I went on in this vein for a good year or so. And as the millenium's first decade entered early evening and its bright lights began to fade I took a step back and looked at my code. My god, I thought, this is terrible, what the hell have I been doing? And it was terrible, hundreds of interfaces named somebody's Manager, Persister, Service (oh so many classes called Service), Validator etc. etc., all with a single namesake class implementing them. There were tens of classes whose purpose seemed to be to co-ordinate these little buggers - for they were little, ten or so lines each (oh how I thought I was doing a grand job) - and they would hand off to other similar classes who co-ordinated other classes and it was turtles all the way down. And in amongst all of it there were about a dozen classes that had real names like Customer, Account (but even they had interfaces too) and, aye how the sting of memory pains me to this day, they only had getters and setters (it's the shame, you never get over the shame).
It was with great pain I realized for the last year of my professional life I had been producing procedural code with all the idealistic misguided joy of a card holding Russian worker pouring cheap cement to build pointless roads. I knew the culprit alright: TDD and DI. I had gone decoupling, unit testing mad. The result was an irrational fear of the new keyword. As far as I was concerned the new keyword was banished to the dark depths of Containers, it was a clumsy language feature never to be used again. But what I had instead was a dependency graph made up almost entirely of stateless singletons. A simple Ruby script could have replaced every injected dependency with calls to static methods and sure the application would have lost its testability, it would no longer be decoupled, but essentially, at it's essence, and in terms of structure, it would be the same. TDD and DI had simply given me a fancy way of decoupling static classes.
The new keyword is a wonderful thing. It lies at the heart of OOP. Its sole objective is to create a new instance of an object. If you don't use new you can't create new objects and if you can't create new objects you can't write object orientated code. And the other fundamental thing about objects is they encapsulate behavior and state. Singletons don't. Singletons are procedural. Regardless of whether they are loosely coupled and injectable. Real OO classes have private fields (the fewer the better) and methods which do things based on those private fields, sometimes based on arguments passed in, but always, always in the context of those private fields. And the only way, the one single true way you get values into those private fields is via the constructor and that means using the new keyword. Let's put it clearly: this 'new ValidatedCustomer(customer).IsEmailAddressValid' is OOP. This 'customerValidator.Validate(customer).IsEmailAddressValid' is procedural.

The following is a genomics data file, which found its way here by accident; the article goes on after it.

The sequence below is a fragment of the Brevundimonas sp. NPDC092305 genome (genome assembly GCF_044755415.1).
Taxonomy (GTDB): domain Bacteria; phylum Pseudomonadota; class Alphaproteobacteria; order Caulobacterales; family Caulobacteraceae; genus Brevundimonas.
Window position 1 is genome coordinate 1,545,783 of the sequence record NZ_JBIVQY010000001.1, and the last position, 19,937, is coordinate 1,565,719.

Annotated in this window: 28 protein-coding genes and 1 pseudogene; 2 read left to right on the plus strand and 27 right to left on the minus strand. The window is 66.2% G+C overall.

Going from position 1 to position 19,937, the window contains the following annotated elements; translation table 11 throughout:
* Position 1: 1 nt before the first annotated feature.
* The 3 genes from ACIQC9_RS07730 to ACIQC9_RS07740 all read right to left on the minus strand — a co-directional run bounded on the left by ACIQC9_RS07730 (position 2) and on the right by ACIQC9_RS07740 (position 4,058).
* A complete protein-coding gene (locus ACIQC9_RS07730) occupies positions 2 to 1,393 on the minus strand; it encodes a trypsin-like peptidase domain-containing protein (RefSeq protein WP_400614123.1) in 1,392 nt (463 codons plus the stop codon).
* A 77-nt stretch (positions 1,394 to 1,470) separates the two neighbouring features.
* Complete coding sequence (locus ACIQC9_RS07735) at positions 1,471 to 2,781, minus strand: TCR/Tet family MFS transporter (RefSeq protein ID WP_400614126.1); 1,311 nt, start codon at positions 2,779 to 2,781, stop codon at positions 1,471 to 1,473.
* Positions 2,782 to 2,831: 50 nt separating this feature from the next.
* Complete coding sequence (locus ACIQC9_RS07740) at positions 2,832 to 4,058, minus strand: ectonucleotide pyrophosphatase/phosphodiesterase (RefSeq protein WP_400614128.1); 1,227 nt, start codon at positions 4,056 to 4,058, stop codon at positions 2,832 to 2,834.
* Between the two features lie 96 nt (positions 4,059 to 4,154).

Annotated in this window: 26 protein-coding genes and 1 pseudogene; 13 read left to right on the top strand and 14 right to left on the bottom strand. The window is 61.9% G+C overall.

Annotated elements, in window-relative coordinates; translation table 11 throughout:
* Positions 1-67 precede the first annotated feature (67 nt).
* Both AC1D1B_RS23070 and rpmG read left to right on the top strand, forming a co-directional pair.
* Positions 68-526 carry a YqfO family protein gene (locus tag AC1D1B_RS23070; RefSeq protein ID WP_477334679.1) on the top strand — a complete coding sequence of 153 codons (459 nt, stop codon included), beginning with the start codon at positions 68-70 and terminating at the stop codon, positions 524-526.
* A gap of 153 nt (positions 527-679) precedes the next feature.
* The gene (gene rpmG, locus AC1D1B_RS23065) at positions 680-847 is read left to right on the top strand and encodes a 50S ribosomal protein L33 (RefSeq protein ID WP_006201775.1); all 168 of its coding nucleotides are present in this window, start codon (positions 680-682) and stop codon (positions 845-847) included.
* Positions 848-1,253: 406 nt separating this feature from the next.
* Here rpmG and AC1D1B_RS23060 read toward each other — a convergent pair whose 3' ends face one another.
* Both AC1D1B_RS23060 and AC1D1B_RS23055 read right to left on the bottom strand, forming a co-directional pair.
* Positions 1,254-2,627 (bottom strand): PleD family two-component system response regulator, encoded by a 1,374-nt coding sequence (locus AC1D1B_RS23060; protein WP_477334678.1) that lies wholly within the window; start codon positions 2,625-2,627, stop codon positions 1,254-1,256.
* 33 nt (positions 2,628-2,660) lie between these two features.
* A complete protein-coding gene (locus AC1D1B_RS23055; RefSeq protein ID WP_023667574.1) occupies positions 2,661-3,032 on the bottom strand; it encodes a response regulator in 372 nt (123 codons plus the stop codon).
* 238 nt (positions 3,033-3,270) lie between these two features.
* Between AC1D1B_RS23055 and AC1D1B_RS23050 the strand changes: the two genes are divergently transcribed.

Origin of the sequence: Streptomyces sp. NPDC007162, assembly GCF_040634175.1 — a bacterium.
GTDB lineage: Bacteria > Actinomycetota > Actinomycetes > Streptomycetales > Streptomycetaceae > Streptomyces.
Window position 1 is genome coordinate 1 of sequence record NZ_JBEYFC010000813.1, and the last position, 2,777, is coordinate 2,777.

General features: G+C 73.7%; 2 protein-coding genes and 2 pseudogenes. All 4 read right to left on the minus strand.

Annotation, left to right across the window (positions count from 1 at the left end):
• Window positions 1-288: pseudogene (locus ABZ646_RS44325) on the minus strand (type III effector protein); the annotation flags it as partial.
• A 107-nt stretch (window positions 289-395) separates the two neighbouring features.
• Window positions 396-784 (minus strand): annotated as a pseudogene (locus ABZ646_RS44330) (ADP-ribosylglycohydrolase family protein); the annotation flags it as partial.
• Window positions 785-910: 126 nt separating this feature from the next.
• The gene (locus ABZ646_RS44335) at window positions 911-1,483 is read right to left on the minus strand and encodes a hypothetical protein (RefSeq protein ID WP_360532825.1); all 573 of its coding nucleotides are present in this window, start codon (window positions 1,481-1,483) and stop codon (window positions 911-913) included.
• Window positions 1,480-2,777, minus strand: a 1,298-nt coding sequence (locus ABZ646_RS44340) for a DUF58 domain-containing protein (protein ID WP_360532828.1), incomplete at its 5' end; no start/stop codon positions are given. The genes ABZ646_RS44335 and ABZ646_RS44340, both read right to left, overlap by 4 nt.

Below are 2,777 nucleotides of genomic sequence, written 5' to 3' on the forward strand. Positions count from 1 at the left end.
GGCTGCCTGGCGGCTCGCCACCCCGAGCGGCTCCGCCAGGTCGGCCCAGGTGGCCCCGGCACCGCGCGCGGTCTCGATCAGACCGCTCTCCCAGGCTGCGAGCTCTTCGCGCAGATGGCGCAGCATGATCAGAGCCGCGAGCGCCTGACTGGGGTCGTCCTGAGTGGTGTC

Now I was writing code using TDD and DI that was object orientated code. But my fear of the new was still there. In order to maintain the injectable, loosely-coupled gorgeousness I had begun to do a horrible thing. I started injecting factories everywhere. Sure it was an improvement but there was still something horribly smelly going on. After all the factories were essentially static, singletons whose sole purpose was to delegate to the new statement. I mean there's single responsibility and then there's craziness!
So I started doing something I thought was really bad: I created objects in my classes! But I wanted to keep loosely coupled and all of that wonderfulness. This required a dramatic shift in thinking. Remember when you first did TDD and how it really hurt because you had to structure programs in a different way? Well it was like doing that all over again. Every time I started doing something I had to spend half an hour thinking, how do I make this work? I know I'm right but how?
I learnt a few lessons:
- Not all classes are about interactions, sometimes they are about results. Mocking everything out for the sake of it doesn't gain you anything. Use state based testing to assert the end results not interaction testing to assert what is happening to achieve those results.
- It's OK for your collaborators to new up something if you ask them, so you can say fileSystem.NewFile(name) if you need to.
- Collaborators don't always have to be passed in the constructor: they can be passed as arguments to methods as well, so you can say new File('myfile.txt', 'Some text').SaveTo(filesystem).
- If a class is unavoidably all boilerplate and co-ordination consider using integration tests, after all mocking the interactions of boilerplate code doesn't tell you anything useful at all.
- The container shouldn't contain everything, it should be the things that generally require configuration or are likely to change: databases, filesystems, web services etc. Rarely do core domain classes or business principles need to be 'switchable'.